According to the Bureau of Justice Statistics, eight percent of households in the United States experienced one or more instances of property victimization in 2014.1 Even so, property crime rates have decreased significantly in recent years.2 Property offenses, which include theft and destruction of property, are primarily categorized in state and federal criminal code by the monetary value associated with the item stolen or destroyed. These monetary standards, or thresholds, for sentencing often differ from state to state, sometimes resulting in wide disparities in the way that property crimes are punished.3
Though approximately 30 states have passed reforms to address disparate monetary thresholds since 2001, many state criminal codes are still awaiting adjustment.4 As a result, felony thresholds for property crimes in the United States vary from valuations in the thousands to a mere $200.00.5 For example, both the commonwealth of Virginia and the state of New Jersey retain the lowest monetary threshold in the nation for a felony property crime.6 State legislatures are addressing these disparities through bills which conform to a median standard of adjustment for inflation, taking into account the cost of lengthy terms of incarceration as well as the value of the property impacted, so that individuals convicted of property crimes receive more proportionate sentences. In a recent study conducted by The Pew Charitable Trusts, it was found that raising the monetary threshold for felony theft does not impact property crime or larceny rates.7
Property crime also gives rise to the issue of restitution, meaning monetary or in-kind efforts to make the victim whole. Restitution is often mandated in addition to other forms of punishment for property crime. Restitution can also extend to other out of pocket expenses that are directly related to the criminal act, so long as the losses are quantifiable. Examining both the losses of the victim and the ability of the responsible party to pay such costs, a court may order partial or full restitution.8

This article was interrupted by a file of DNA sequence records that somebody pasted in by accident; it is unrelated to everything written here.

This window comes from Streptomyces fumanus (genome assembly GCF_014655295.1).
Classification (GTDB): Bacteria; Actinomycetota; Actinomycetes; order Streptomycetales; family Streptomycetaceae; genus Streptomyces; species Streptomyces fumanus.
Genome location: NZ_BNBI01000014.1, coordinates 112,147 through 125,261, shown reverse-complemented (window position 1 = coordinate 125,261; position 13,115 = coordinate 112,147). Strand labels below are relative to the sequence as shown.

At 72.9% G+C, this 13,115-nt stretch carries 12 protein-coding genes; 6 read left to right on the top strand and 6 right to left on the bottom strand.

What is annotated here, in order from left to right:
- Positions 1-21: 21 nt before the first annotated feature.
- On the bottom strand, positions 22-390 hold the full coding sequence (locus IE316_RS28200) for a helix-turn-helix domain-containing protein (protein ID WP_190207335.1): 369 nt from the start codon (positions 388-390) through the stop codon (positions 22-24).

Prison Fellowship believes that punishment for crime must be a proportionate and just response to the offense committed. The punishment for the same criminal act should not vary solely on the basis of jurisdiction. As legislators consider how to positively impact their state or the nation through criminal justice reform, examining areas of disparity in categorization of property offenses is a meaningful place to begin. In the commonwealth of Virginia, Prison Fellowship actively supports legislation to raise the $200 felony threshold, which has remained unchanged for inflation since 1980.
Prison Fellowship also believes that restitution should be determined not only by considering the relative loss of the victim and ability of the responsible party to pay, but also by inviting the victim of crime to be involved in determining the value and type of restitution ordered. By giving victims a platform to voice what will make them whole and by reaching an agreement with all parties to the case, a more restorative process can be achieved for all.
FAITH & JUSTICE FELLOWSHIP LEGISLATIVE PLAYBOOK 2017-2018
This report is designed to assist policymakers and staff as they support justice reform that transforms those responsible for crime, validates victims, and encourages communities to play a role in creating a safe, redemptive, and just society.FAITH & JUSTICE FELLOWSHIP LEGISLATIVE PLAYBOOK
TESTIMONY OF HEATHER RICE-MINUS BEFORE THE UNITED STATES SENTENCING COMMISSION
Presented on March 14, 2018, by Heather Rice-Minus, vice president of government affairs at Prison Fellowship. This testimony was given before the United States Sentencing Commission during a public hearing on proposed amendments to the sentencing guidelines for first offenders and alternatives to incarceration.READ THE TESTIMONY